Caroline McGraw is a would-be "childhood paleontologist" who digs for treasure in people. She writes about finding meaning in the most challenging relationships at A Wish Come Clear. Likewise, Caroline specializes in copywriting, helping non-profits and small businesses with a disability support focus tell their story online, so that they can feel confident about sharing their work with the world.
I tiptoed out of the living room, hoping to switch my laundry from washer to dryer without the two children noticing my brief absence.
My parents are always reluctant to tell me that Willie’s had a hard time. They want the best for us both; they want him to have good days, and they want to spare me the difficult details.
I stand in the refrigerated section of Sam’s Club, holding a carton of eggs. I pop it open and inspect the eggs, checking for cracks.
“Let's talk on Skype tomorrow,” my mom says, gladness in her voice. I taught my parents to use Skype recently, and they are enamored of the experience.
It was 10:00 p.m. on New Year’s Eve, and I was in tears. Words failed as I tried to explain what was going on.
If you're anything like me, you get a little apprehensive when you hear people make statements such as, “I've given up on setting goals,” or, “I'm not making any New Year's resolutions this year.”
In May of 2011—19 years after I was first diagnosed with autism at age 4—I was on my way to receive my undergraduate degree from Seton Hall University.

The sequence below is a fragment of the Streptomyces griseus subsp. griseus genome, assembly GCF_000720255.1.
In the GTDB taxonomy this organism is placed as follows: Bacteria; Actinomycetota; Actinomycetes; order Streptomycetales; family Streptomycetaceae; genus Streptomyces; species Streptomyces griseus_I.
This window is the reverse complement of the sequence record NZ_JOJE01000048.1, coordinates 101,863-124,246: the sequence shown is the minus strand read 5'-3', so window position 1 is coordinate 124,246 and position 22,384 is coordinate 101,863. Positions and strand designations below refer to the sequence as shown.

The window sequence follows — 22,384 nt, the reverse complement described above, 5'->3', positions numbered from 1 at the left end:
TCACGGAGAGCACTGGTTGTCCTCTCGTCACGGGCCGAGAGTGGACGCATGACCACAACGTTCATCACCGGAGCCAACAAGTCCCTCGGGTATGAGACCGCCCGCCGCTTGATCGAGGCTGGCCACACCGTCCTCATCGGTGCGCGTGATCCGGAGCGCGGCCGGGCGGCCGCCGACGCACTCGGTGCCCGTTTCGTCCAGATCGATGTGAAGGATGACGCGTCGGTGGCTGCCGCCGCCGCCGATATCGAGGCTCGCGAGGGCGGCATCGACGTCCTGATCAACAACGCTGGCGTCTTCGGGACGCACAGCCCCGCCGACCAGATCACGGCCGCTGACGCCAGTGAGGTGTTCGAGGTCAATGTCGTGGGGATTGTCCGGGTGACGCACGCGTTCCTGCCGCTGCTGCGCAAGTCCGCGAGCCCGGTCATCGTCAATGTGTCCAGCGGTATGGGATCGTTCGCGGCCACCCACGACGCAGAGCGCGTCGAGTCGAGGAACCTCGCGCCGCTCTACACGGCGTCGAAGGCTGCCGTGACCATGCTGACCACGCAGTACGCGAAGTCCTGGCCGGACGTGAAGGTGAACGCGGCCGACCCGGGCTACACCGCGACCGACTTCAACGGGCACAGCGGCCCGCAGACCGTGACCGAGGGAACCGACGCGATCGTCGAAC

“I’m just not sure what to do, or how to help her,” my friend Marie (a pseudonym) said. Her voice trembled slightly.
When I graduated from college, I found out quickly that to support myself in the “real world” I would have to work two jobs.
April wasn’t only Autism Awareness Month. It was National Stress Awareness Month too. Coincidence?
Part II of our story on autistic adults living in rural America.
Friday night, Cameron attended his high school prom. This wasn’t his first prom, as his school invites all high school students to attend each year, and Cameron had attended the year before...
We have previewed and commented on the "How-To" videos below. Some of these are simple; others are fairly complex. Refer to these yourself, or use them with your adult child or student to help teach and generalize skills. Please note that some videos may contain skills which require support or training. You must determine which are appropriate for you, your adult child, or your student to use safely. Also note that as these videos come from other websites, they may contain pop-up ads. Click on an icon to see category index. Click here for full index.
Search the Autism After 16 website using the form above. You may alter your search settings on the search results page.